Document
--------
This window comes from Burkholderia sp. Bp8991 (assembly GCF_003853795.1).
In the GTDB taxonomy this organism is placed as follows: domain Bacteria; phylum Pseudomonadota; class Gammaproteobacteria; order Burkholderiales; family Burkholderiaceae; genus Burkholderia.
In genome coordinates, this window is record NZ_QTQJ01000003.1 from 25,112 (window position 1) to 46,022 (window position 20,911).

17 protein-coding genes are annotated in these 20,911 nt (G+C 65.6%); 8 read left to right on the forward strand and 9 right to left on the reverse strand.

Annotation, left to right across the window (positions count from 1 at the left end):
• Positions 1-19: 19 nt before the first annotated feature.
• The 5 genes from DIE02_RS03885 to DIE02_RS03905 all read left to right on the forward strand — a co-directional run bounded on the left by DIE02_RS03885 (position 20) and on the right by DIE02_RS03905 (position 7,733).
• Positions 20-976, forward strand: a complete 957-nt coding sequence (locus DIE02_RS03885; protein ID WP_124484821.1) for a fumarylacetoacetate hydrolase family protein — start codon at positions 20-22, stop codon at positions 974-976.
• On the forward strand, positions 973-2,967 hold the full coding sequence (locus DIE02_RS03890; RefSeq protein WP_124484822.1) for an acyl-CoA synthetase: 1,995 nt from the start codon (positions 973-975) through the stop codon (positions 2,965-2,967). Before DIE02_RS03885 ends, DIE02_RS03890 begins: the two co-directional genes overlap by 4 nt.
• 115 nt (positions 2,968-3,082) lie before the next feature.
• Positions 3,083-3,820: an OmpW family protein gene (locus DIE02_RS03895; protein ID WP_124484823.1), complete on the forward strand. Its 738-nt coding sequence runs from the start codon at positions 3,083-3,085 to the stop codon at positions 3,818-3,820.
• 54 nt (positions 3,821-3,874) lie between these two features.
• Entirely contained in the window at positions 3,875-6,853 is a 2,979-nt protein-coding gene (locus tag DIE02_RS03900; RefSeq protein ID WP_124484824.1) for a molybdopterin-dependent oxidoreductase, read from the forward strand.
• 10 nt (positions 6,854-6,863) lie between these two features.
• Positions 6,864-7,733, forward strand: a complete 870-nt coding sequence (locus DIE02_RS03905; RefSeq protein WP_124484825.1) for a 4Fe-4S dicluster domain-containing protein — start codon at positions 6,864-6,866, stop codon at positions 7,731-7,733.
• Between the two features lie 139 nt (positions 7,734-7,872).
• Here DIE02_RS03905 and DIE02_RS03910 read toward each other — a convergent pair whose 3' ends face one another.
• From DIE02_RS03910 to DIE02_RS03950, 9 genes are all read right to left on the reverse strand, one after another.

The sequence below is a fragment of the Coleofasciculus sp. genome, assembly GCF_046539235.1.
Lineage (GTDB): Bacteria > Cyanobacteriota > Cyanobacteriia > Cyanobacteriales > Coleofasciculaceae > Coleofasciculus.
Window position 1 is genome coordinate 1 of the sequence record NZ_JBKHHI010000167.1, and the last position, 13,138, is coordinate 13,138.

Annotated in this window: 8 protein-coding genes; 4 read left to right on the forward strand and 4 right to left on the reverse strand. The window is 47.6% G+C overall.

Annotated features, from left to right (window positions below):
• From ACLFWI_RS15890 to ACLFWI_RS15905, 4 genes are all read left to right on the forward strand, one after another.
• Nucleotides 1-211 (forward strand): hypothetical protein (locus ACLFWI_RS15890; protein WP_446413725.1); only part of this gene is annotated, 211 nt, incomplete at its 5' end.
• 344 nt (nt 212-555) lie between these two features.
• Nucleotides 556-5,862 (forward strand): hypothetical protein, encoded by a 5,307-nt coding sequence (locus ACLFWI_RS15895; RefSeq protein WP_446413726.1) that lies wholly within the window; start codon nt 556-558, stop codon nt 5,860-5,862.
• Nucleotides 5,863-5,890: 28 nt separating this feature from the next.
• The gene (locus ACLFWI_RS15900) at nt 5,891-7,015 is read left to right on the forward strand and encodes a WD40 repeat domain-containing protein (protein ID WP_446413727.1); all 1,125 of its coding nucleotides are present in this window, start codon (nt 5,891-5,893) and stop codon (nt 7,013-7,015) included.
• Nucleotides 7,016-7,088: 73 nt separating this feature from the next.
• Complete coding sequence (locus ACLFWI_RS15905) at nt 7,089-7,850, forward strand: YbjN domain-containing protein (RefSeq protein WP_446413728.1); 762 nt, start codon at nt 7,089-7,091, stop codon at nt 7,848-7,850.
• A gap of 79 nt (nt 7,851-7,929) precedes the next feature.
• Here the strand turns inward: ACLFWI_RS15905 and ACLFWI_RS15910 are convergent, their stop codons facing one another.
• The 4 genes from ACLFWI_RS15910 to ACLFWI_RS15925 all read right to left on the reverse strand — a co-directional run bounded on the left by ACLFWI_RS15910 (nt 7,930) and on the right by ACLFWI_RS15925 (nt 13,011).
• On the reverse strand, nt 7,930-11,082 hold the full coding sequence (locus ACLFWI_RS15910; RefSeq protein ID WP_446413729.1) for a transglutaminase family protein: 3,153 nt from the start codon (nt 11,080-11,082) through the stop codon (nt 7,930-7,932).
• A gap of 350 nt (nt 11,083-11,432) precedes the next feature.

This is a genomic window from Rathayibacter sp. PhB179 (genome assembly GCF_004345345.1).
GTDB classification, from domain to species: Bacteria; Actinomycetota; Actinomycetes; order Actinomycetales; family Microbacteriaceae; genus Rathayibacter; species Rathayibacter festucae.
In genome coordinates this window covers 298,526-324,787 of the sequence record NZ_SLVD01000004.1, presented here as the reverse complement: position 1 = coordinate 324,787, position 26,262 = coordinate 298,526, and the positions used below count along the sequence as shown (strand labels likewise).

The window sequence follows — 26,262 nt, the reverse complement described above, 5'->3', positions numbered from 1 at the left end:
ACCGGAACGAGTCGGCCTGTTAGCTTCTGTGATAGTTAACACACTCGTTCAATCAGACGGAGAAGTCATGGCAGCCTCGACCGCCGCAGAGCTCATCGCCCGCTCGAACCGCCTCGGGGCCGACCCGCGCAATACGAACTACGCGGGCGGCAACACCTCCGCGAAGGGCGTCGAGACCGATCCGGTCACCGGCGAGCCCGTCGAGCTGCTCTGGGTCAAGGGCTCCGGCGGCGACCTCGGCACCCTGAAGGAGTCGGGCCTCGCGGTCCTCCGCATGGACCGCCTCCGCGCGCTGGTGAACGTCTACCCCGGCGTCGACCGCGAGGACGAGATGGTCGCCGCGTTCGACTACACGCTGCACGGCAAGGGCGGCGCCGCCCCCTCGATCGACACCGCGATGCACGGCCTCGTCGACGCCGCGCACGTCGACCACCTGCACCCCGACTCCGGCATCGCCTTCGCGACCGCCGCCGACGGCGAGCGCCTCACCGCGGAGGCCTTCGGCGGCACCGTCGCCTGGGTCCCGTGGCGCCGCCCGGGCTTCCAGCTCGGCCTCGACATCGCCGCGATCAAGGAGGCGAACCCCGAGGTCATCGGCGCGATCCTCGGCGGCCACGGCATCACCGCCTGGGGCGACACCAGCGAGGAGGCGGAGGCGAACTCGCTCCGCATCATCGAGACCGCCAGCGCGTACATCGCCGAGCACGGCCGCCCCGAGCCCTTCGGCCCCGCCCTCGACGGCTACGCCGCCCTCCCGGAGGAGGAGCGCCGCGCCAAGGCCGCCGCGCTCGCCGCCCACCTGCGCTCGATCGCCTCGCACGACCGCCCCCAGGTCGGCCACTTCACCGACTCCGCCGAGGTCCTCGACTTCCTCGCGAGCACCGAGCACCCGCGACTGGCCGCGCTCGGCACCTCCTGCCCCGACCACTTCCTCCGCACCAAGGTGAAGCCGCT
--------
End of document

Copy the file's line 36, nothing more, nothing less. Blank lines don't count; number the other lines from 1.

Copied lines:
• A gap of 350 nt (nt 11,083-11,432) precedes the next feature.